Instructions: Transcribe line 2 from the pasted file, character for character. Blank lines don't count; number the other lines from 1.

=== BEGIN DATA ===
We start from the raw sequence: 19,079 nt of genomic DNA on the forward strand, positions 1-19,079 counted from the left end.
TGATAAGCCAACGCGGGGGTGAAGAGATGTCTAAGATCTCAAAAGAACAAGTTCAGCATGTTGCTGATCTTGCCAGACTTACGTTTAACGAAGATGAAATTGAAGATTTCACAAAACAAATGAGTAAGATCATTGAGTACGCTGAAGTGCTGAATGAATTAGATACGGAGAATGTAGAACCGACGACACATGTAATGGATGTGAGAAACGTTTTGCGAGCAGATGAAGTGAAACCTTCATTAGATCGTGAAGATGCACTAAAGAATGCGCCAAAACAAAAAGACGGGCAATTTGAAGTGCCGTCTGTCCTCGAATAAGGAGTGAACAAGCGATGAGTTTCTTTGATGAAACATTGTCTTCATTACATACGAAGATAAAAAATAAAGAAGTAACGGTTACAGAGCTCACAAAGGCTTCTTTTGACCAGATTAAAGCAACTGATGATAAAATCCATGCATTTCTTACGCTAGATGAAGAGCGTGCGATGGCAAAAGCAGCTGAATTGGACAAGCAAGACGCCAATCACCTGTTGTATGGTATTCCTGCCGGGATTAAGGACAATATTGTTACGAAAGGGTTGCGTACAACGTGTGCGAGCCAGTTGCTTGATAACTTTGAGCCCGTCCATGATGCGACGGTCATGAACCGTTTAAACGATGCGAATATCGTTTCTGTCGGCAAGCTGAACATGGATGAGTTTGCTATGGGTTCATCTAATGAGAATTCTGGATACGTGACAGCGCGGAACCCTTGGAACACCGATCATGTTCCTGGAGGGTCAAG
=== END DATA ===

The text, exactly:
TGATAAGCCAACGCGGGGGTGAAGAGATGTCTAAGATCTCAAAAGAACAAGTTCAGCATGTTGCTGATCTTGCCAGACTTACGTTTAACGAAGATGAAATTGAAGATTTCACAAAACAAATGAGTAAGATCATTGAGTACGCTGAAGTGCTGAATGAATTAGATACGGAGAATGTAGAACCGACGACACATGTAATGGATGTGAGAAACGTTTTGCGAGCAGATGAAGTGAAACCTTCATTAGATCGTGAAGATGCACTAAAGAATGCGCCAAAACAAAAAGACGGGCAATTTGAAGTGCCGTCTGTCCTCGAATAAGGAGTGAACAAGCGATGAGTTTCTTTGATGAAACATTGTCTTCATTACATACGAAGATAAAAAATAAAGAAGTAACGGTTACAGAGCTCACAAAGGCTTCTTTTGACCAGATTAAAGCAACTGATGATAAAATCCATGCATTTCTTACGCTAGATGAAGAGCGTGCGATGGCAAAAGCAGCTGAATTGGACAAGCAAGACGCCAATCACCTGTTGTATGGTATTCCTGCCGGGATTAAGGACAATATTGTTACGAAAGGGTTGCGTACAACGTGTGCGAGCCAGTTGCTTGATAACTTTGAGCCCGTCCATGATGCGACGGTCATGAACCGTTTAAACGATGCGAATATCGTTTCTGTCGGCAAGCTGAACATGGATGAGTTTGCTATGGGTTCATCTAATGAGAATTCTGGATACGTGACAGCGCGGAACCCTTGGAACACCGATCATGTTCCTGGAGGGTCAAG